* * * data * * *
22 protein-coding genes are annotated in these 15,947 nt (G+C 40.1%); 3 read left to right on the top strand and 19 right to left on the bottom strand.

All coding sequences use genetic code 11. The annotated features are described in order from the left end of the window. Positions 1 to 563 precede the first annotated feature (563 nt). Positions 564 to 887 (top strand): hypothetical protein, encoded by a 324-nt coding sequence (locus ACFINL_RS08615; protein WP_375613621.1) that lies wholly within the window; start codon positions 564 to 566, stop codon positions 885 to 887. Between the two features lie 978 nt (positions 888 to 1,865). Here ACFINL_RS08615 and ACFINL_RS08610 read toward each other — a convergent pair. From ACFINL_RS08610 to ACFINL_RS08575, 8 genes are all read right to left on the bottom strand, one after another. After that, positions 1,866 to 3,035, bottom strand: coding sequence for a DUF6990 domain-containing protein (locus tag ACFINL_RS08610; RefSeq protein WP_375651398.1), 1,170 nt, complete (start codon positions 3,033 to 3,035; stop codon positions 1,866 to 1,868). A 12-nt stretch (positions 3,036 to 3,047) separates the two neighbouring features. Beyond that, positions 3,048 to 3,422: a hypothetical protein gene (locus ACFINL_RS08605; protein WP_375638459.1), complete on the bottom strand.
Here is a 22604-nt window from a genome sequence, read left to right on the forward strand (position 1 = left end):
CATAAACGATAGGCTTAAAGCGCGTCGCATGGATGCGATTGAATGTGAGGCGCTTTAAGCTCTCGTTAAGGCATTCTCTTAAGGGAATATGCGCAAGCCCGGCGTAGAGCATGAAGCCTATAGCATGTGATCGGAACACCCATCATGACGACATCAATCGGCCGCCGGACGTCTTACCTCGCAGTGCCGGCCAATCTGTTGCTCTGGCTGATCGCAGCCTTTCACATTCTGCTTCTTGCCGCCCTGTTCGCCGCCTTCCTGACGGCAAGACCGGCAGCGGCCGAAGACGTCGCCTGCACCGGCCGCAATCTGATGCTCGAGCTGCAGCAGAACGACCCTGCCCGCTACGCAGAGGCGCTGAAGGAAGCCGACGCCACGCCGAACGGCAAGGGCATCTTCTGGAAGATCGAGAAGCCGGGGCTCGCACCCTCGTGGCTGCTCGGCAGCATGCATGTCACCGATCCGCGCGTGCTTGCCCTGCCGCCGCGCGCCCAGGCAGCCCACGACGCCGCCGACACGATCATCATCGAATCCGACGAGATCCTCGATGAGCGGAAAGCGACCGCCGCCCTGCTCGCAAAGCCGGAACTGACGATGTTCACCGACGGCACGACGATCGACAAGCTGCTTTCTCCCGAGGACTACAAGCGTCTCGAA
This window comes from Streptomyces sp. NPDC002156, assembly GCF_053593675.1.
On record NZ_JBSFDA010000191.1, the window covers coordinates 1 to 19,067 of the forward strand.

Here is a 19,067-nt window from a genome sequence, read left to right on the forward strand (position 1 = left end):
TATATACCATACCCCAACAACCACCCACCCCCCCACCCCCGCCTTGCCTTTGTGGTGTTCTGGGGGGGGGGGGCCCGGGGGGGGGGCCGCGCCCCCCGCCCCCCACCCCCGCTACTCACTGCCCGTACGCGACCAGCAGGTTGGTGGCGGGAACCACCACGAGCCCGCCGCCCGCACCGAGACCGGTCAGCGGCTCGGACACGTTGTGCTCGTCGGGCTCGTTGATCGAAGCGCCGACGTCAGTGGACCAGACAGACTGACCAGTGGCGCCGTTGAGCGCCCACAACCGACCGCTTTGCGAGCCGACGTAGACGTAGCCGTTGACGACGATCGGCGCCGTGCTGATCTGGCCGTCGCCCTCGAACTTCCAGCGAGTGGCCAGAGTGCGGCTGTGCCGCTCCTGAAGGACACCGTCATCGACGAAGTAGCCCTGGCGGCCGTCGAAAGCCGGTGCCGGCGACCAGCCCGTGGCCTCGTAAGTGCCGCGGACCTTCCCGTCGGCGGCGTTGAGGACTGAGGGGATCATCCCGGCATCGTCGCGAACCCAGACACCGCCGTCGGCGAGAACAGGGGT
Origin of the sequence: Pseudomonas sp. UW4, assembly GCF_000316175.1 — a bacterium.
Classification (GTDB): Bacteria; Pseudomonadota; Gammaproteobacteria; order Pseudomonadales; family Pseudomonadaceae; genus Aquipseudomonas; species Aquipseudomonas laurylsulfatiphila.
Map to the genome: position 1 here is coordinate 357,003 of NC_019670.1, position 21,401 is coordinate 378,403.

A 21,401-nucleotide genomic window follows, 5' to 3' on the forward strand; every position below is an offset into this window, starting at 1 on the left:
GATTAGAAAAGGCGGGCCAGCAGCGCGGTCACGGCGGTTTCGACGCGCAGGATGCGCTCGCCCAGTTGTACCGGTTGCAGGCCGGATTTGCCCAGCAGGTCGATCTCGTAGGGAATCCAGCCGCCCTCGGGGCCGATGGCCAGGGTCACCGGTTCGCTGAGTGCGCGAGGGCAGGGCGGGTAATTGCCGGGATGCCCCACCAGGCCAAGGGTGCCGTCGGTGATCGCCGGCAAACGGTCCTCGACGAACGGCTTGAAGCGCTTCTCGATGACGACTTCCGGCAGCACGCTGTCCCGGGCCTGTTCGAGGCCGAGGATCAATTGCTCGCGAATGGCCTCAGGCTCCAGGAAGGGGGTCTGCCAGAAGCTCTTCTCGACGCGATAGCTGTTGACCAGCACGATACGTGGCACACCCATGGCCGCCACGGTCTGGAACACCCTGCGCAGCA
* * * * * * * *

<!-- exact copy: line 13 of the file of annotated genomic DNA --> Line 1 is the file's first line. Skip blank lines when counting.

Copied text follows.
GATTAGAAAAGGCGGGCCAGCAGCGCGGTCACGGCGGTTTCGACGCGCAGGATGCGCTCGCCCAGTTGTACCGGTTGCAGGCCGGATTTGCCCAGCAGGTCGATCTCGTAGGGAATCCAGCCGCCCTCGGGGCCGATGGCCAGGGTCACCGGTTCGCTGAGTGCGCGAGGGCAGGGCGGGTAATTGCCGGGATGCCCCACCAGGCCAAGGGTGCCGTCGGTGATCGCCGGCAAACGGTCCTCGACGAACGGCTTGAAGCGCTTCTCGATGACGACTTCCGGCAGCACGCTGTCCCGGGCCTGTTCGAGGCCGAGGATCAATTGCTCGCGAATGGCCTCAGGCTCCAGGAAGGGGGTCTGCCAGAAGCTCTTCTCGACGCGATAGCTGTTGACCAGCACGATACGTGGCACACCCATGGCCGCCACGGTCTGGAACACCCTGCGCAGCA